For Ebola Care, Exceeding CDC Recommendations May Actually Increase Transmission Risk
(HealthDay News) – Hospital and health care providers should follow the U.S. Centers for Disease Control and Prevention's recommendations for care of patients with Ebola, according to an ideas and opinions piece published online Aug. 21 in the Annals of Internal Medicine.
Michael Klompas, MD, MPH, from Harvard Medical School in Boston, and colleagues discuss the need to reconcile official CDC guidance for Ebola with the temptation to maximize precautions that exceed CDC recommendations.
The authors note that the CDC recommendations include placing patients with suspected or confirmed Ebola in a single-patient room and instituting contact and droplet precautions. These recommendations are evidence-based, established by experience with control and prevention of Ebola in other outbreaks. In spite of this guidance, many hospitals are planning to place patients in negative-pressure rooms and compel personnel to wear hazardous material suits. However, Ebola is transmitted via direct contact with patients' bodily fluids; sharing airspace with an infected patient is not a risk factor. Exceeding CDC recommendations may increase transmission risk due to the possibility of self-contamination during the removal of unfamiliar protective equipment. In addition, extra gear increases anxiety levels in patients and caregivers, increases costs, and wastes resources.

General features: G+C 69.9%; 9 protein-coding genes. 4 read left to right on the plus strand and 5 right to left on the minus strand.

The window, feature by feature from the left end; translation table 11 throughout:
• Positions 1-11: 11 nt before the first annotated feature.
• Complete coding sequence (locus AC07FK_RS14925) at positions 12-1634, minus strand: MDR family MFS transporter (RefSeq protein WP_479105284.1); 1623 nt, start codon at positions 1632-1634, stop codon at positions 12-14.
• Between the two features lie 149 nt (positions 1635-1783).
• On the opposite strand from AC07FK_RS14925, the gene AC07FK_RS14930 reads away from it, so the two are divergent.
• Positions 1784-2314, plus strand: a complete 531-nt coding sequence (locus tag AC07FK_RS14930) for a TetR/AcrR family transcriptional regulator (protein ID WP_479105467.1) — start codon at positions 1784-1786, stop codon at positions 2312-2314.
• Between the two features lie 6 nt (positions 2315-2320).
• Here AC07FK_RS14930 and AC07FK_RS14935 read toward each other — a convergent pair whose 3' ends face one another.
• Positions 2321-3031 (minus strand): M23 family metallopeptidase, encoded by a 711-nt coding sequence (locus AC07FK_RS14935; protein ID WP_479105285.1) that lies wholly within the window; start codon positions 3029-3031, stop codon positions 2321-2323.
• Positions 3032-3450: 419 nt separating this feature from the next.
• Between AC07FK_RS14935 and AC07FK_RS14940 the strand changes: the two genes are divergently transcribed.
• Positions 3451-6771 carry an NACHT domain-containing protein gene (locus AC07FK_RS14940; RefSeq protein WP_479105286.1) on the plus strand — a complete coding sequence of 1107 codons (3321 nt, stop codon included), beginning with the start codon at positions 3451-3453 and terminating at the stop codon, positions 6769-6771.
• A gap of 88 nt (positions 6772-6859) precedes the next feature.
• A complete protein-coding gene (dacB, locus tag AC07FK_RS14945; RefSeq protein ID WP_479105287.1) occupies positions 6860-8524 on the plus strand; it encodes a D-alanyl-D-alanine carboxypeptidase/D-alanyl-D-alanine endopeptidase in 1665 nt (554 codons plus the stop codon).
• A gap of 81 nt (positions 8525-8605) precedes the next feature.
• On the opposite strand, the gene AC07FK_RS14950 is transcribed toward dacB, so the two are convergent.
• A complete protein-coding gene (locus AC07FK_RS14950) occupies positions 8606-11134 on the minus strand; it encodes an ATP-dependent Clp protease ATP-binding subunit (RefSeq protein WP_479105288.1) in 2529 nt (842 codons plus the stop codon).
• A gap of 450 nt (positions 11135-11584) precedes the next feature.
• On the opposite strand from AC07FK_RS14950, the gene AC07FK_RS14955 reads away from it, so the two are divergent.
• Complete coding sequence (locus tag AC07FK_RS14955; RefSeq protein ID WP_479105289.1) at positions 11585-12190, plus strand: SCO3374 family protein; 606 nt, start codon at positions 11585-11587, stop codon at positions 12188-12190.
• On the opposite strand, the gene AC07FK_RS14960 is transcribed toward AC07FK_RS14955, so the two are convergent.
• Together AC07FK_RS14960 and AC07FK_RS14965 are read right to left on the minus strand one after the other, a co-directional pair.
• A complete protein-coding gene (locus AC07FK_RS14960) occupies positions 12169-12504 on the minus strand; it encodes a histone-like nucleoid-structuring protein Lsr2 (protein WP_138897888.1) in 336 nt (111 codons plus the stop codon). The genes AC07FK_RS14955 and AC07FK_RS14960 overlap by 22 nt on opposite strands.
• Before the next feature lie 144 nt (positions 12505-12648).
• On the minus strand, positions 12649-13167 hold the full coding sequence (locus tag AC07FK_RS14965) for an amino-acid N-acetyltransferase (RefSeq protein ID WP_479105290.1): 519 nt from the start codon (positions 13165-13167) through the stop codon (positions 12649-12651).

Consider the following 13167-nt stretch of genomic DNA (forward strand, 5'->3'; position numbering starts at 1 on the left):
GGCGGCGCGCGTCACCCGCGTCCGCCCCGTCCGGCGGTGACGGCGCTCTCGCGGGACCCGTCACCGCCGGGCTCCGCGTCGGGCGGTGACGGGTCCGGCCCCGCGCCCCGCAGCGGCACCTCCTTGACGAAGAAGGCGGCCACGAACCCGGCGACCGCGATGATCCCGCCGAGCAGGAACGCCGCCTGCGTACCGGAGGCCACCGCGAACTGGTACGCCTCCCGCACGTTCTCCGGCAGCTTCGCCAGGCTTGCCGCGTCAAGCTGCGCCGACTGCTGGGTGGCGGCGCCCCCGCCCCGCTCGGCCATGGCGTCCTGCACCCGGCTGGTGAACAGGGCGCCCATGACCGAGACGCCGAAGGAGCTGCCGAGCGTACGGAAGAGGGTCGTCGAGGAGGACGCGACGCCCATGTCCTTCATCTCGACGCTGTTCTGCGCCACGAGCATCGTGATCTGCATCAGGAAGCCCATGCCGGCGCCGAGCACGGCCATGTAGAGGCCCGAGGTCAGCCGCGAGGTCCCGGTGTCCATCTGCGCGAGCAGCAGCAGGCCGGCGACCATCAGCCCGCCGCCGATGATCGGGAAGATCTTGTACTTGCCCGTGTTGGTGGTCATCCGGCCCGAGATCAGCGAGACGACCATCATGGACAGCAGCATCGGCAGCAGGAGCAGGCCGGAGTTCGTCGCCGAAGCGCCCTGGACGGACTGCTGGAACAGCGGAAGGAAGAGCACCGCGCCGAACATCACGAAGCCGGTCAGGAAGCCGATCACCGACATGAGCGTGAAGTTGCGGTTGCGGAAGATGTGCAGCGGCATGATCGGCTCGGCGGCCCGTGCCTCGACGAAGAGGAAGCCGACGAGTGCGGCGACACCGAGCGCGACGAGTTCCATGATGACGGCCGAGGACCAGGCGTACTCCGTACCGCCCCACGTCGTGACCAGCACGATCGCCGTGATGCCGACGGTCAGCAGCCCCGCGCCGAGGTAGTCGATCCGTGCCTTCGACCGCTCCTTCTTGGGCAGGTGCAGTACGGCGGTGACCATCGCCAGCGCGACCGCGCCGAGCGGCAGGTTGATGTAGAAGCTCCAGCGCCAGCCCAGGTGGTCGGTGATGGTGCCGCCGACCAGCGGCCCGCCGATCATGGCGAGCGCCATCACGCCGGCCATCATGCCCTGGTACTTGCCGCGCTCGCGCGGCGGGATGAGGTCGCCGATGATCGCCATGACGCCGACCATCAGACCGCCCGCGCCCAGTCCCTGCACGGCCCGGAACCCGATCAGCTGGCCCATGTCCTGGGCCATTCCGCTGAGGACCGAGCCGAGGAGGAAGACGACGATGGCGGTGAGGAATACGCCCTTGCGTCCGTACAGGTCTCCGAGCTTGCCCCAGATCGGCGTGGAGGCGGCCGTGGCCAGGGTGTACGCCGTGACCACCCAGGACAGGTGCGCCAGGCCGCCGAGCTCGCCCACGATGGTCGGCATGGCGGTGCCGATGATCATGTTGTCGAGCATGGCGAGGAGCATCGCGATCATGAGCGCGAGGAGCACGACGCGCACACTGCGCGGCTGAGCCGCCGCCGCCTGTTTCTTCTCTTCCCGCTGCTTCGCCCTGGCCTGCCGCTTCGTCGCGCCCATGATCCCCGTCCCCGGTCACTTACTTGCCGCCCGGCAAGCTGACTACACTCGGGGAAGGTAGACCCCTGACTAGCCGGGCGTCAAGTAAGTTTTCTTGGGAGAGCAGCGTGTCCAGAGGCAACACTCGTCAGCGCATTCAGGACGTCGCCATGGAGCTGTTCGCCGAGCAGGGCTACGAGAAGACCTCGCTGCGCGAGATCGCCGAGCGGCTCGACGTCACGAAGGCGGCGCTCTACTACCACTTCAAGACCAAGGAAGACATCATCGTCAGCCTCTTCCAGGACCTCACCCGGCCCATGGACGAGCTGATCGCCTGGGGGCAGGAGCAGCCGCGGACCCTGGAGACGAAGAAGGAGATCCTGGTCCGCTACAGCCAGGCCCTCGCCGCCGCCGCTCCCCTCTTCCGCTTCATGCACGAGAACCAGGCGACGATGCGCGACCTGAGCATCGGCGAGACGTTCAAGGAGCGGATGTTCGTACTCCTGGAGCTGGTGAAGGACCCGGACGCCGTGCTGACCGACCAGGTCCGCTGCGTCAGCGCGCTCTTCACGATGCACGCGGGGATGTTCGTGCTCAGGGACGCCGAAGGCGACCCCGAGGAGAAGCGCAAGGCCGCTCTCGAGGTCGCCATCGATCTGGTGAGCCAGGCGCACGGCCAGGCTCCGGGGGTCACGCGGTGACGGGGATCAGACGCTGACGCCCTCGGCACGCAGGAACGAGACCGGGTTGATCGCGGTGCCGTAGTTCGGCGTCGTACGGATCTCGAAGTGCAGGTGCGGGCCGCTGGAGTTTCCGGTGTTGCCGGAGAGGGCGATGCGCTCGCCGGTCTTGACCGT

"As health care professionals, we strive to provide evidence-based care driven by science rather than by the media or mass hysteria," the authors write. "We need to apply these principles to planning for Ebola as well."